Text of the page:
It’s easy to get caught in a shame spiral when you get out of the habit of writing regularly.
Somebody inevitably asks, What have you been working on? or How’s the book coming along? And you feel even worse.
In the past, I resisted the idea that to be a writer, you have to write every day. It felt like too much pressure, and when I fell off the wagon, I felt so ashamed.
I’ve also always wanted to be one of those writers who wakes up naturally at 4 am every morning. In this fantasy, I amble up to my office, coffee in hand, to begin a focused, intensive writing session as the sun rises over my sleepy little village.
I love the idea of that. I’ve always wanted to be that.
But, considering the fact that I’ve never voluntarily or naturally woken up before the sun rises, I don’t see that scenario playing out anytime soon.
I do, however, think it’s important to build a consistent writing practice, even if it’s not first thing in the morning.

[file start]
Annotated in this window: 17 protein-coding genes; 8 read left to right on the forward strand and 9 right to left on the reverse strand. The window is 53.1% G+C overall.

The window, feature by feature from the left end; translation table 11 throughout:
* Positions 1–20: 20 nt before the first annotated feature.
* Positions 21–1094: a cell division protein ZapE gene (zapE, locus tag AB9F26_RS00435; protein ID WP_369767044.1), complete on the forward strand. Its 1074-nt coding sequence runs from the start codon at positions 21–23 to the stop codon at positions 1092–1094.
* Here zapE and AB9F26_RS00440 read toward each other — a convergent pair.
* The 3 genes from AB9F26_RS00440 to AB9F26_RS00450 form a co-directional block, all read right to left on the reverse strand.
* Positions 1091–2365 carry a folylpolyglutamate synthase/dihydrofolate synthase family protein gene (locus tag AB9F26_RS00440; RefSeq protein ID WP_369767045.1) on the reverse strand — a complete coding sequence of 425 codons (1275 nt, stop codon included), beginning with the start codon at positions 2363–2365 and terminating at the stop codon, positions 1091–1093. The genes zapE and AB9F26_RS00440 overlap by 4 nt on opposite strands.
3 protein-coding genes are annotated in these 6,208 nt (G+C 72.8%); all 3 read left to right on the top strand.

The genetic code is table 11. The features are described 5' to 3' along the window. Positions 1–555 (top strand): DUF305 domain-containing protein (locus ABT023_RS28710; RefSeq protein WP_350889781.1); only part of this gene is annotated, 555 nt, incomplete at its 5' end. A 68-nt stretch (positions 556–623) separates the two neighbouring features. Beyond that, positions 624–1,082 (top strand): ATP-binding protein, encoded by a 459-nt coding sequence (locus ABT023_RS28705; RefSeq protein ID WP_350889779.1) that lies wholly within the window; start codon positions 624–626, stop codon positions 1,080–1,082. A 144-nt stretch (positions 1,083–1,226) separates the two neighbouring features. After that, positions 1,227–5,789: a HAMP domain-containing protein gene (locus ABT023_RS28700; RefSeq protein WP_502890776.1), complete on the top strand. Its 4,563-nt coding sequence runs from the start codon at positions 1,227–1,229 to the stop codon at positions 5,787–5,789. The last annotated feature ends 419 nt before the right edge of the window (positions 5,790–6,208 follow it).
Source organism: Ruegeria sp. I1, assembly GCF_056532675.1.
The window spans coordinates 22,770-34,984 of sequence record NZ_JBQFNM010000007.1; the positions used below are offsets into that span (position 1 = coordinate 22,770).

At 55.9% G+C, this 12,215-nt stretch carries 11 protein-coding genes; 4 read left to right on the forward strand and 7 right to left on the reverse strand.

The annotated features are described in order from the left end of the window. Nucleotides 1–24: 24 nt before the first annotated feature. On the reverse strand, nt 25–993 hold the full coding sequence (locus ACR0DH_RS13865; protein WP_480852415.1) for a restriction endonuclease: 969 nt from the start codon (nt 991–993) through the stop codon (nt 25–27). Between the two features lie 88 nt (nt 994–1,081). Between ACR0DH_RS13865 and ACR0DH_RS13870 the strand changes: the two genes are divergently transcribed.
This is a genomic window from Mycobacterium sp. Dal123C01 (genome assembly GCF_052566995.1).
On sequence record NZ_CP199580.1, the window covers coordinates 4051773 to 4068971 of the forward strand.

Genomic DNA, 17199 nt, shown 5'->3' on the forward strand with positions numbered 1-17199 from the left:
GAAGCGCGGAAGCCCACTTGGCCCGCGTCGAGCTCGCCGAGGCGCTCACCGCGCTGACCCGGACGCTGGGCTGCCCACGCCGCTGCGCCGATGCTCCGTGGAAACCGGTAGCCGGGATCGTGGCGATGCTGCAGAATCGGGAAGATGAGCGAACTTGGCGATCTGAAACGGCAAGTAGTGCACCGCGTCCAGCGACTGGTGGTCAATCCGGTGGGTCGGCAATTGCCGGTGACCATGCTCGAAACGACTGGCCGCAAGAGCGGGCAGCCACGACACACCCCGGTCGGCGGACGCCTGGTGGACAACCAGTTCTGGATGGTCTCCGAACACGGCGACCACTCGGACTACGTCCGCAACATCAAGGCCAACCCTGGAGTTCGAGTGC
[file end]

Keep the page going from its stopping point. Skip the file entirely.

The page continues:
But I believe, more than anything, in taking small steps. It’s not about writing for hours every day. It’s about doing something. Anything.
What I can commit to is writing for 10 minutes a day, no matter what.
That’s it. Just 10 minutes. No matter how busy I am, I can always carve out 10 minutes.
If you’re not writing consistently, and you feel out of practice, think about what a difference it would make if you committed to just 10 minutes a day.
It doesn’t have to be perfect. It doesn’t have to be brilliant poetry or prose. Just sit down and see what happens.
If you get stuck, write nice things to encourage yourself, like:
I am a great writer.
I am so creative.
I love to write.
How would your life be different if you committed to writing for 10 minutes every day?
Try This Out:
Set a timer, hide your phone, and let yourself write for 10 minutes.
At the end of it, see how you feel. Do you feel better than you did before?
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